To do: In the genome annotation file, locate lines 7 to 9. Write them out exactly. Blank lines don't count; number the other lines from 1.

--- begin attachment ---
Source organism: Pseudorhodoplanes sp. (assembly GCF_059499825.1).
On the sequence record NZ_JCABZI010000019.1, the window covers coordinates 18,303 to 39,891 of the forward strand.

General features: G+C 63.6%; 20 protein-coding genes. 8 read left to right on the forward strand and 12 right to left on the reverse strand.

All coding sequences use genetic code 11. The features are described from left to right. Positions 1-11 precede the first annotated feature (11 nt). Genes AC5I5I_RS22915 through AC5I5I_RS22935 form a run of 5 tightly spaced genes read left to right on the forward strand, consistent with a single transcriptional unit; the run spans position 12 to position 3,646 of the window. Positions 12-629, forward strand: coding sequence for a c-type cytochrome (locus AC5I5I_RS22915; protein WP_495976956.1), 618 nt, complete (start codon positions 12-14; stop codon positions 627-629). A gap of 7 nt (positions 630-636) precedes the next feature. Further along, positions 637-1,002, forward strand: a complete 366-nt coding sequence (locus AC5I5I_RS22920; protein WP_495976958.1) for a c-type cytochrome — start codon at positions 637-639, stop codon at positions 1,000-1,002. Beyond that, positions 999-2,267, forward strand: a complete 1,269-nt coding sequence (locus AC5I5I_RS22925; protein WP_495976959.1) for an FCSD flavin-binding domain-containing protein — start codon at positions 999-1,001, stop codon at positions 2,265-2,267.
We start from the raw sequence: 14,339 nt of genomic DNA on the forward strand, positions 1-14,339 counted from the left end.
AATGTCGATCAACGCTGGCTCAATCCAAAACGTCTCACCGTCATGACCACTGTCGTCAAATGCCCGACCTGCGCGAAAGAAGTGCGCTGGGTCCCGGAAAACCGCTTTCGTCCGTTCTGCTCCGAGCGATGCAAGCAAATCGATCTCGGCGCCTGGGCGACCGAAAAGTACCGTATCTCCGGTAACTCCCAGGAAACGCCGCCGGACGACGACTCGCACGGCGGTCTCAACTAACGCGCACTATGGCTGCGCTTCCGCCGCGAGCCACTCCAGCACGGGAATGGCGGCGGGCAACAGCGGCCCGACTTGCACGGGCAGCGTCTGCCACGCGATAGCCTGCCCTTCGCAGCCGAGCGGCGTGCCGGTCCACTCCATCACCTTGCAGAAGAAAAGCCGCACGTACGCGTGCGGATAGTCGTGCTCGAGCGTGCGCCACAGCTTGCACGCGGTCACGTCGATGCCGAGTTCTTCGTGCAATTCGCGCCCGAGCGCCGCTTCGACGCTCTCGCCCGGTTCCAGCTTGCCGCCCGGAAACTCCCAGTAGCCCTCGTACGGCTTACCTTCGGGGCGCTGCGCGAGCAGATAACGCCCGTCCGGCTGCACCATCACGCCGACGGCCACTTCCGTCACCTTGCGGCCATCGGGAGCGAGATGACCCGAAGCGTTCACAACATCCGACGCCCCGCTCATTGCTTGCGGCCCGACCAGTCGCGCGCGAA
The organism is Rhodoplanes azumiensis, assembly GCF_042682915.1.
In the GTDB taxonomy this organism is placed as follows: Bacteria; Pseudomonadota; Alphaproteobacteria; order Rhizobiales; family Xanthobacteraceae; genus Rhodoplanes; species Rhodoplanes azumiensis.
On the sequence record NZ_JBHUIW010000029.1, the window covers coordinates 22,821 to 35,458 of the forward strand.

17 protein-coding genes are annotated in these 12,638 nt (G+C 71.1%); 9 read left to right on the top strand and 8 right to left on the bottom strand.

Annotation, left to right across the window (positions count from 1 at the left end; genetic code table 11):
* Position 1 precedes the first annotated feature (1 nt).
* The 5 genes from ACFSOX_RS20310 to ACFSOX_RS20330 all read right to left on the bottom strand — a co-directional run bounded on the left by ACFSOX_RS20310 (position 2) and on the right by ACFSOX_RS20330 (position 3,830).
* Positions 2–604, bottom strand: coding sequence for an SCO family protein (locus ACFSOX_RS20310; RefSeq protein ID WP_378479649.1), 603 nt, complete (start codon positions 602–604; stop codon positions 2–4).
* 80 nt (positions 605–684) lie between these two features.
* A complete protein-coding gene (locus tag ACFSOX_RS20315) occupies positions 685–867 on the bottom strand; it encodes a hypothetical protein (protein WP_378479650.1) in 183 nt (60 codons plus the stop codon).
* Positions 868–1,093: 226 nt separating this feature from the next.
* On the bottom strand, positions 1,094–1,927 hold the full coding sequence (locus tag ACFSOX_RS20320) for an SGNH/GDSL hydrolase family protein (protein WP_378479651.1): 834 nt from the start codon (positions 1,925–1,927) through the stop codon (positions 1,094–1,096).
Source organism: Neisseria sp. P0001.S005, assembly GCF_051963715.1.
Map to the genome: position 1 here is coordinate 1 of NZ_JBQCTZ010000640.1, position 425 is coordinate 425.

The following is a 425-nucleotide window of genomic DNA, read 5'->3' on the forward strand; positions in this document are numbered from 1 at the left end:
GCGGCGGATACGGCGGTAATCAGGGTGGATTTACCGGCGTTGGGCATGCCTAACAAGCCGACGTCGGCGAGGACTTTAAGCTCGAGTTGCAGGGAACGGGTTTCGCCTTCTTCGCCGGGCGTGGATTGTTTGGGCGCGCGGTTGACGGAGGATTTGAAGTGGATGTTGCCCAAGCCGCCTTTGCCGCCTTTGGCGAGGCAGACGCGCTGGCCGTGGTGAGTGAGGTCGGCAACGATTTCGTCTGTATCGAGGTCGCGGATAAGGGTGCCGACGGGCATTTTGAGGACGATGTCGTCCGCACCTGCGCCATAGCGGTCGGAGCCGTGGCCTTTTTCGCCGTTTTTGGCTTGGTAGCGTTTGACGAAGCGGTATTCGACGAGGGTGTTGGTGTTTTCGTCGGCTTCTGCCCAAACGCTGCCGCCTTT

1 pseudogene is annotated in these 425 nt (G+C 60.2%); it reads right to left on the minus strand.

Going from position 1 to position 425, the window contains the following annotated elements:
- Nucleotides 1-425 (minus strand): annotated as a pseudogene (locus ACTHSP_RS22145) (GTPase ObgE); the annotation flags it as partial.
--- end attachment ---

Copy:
The organism is Rhodoplanes azumiensis, assembly GCF_042682915.1.
In the GTDB taxonomy this organism is placed as follows: Bacteria; Pseudomonadota; Alphaproteobacteria; order Rhizobiales; family Xanthobacteraceae; genus Rhodoplanes; species Rhodoplanes azumiensis.
On the sequence record NZ_JBHUIW010000029.1, the window covers coordinates 22,821 to 35,458 of the forward strand.